BrandonS15
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Hello,
I’m computing the integral of 1/(4-x^2) and I’ve done the following:
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I tried checking my answer using symbolab however, It gave me a different result (a different method?) I tried graphing their solution compared with mine to see if its due to difference in constants and the functions don’t appear the same so I’ve done something wrong I’m assuming but I cannot see where my potential error lies.
Any help is appreciated, thanks in advance
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_gcx
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You've substituted back u = \dfrac 1 2 x not \sin u = \dfrac 1 2 x. Start by writing \sec u and \tan u in terms of \sin u. Everything before looks fine.

FWIW - partial fractions is easier here, writing 4 - x^2 = (2 - x)(2 + x).
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BrandonS15
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(Original post by _gcx)
You've substituted back u = \dfrac 1 2 x not \sin u = \dfrac 1 2 x. Start by writing \sec u and \tan u in terms of \sin u. Everything before looks fine.

FWIW - partial fractions is easier here, writing 4 - x^2 = (2 - x)(2 + x).
I see, simple mistake, however when I sketch the graph (red is the symbolab solution) (blue is mine) I see my solution is constrained between interval (-2,2), this would be due to the arcsin(x/2) so how would I turn my result into the red one?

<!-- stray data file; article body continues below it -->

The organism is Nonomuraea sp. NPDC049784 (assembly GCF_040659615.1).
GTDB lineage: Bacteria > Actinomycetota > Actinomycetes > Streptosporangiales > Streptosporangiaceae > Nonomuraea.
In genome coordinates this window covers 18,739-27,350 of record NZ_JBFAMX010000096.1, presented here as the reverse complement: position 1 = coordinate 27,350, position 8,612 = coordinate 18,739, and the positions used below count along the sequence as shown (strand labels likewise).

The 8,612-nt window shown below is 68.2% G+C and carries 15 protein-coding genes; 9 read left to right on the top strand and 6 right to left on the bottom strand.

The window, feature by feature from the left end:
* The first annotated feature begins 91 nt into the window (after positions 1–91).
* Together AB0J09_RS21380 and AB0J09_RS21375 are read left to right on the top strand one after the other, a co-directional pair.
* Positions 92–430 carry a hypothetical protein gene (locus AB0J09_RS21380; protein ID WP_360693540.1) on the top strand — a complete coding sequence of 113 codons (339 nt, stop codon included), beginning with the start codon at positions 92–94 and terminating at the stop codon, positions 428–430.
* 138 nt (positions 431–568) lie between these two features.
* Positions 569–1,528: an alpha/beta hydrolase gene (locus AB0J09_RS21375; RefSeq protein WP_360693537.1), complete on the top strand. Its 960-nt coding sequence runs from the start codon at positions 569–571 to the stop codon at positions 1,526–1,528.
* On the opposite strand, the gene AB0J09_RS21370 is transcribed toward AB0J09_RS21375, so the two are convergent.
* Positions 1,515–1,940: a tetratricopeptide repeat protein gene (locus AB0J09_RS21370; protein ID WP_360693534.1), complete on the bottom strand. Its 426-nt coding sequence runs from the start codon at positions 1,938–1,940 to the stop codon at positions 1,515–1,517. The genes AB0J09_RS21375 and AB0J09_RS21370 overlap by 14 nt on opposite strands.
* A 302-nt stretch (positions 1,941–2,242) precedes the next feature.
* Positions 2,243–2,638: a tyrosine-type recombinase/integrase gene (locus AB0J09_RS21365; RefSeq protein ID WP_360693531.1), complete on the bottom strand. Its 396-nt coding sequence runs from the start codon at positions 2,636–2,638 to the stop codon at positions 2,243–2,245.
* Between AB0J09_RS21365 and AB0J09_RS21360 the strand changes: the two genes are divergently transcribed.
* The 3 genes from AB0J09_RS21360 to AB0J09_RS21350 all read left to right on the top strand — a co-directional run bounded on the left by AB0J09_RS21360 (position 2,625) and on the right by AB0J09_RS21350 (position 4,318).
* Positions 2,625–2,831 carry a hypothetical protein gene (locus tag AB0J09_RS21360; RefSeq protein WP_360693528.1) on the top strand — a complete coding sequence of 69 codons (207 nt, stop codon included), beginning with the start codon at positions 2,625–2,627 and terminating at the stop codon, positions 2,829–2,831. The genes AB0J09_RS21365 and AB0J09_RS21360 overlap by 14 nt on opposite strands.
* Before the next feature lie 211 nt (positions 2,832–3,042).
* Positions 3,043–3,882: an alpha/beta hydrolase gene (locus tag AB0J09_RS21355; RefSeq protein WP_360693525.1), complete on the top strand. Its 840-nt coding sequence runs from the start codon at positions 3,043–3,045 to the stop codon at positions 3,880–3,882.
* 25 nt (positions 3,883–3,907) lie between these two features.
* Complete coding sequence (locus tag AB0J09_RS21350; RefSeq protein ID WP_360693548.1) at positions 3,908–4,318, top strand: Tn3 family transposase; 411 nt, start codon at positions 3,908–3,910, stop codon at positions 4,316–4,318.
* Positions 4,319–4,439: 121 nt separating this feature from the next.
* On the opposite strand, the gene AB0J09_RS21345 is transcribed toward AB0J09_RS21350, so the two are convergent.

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I see sec(arcsin(x/2)) is messy but I can’t seem to figure an identity linking sec and sin which I could apply to write this without using arcsin, how would I go about rewriting this more nicely and so it includes intervals (-inf,inf) like the red curve given by equation:
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_gcx
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(Original post by BrandonS15)
I see, simple mistake, however when I sketch the graph (red is the symbolab solution) (blue is mine) I see my solution is constrained between interval (-2,2), this would be due to the arcsin(x/2) so how would I turn my result into the red one?

Name:  826BA8C1-844E-4E77-A890-C7C0DAC1E559.jpg.jpeg
Views: 7
Size:  28.9 KB

I see sec(arcsin(x/2)) is messy but I can’t seem to figure an identity linking sec and sin which I could apply to write this without using arcsin, how would I go about rewriting this more nicely and so it includes intervals (-inf,inf) like the red curve given by equation:
Name:  8FC4AAF7-980A-4A01-A65C-505DDB0DA84C.jpg.jpeg
Views: 7
Size:  22.2 KB
By setting \sin u = \dfrac 1 2 x you've implicitly constrained -2 \le x \le 2 (but we obvs can't have x = \pm 2) because of the range of sine so you're right.

You can then rewrite this in the above form (consider \sin^2 u + \cos^2 u = 1 to get \cos u (up to a sign, but you can probably ignore that, the modulus makes it not matter anyway) and so \sec u and \tan u)

[But still you've technically only proved the integral for -2 < x < 2, this proof would not work to show for all x \ne \pm 2, for |x| > 2 you would have to use a substitution like \dfrac 1 2 x = \sec u or partial fractions. I think at A-level you can ignore this technicality. It'd be harder to overlook with a definite integral.]
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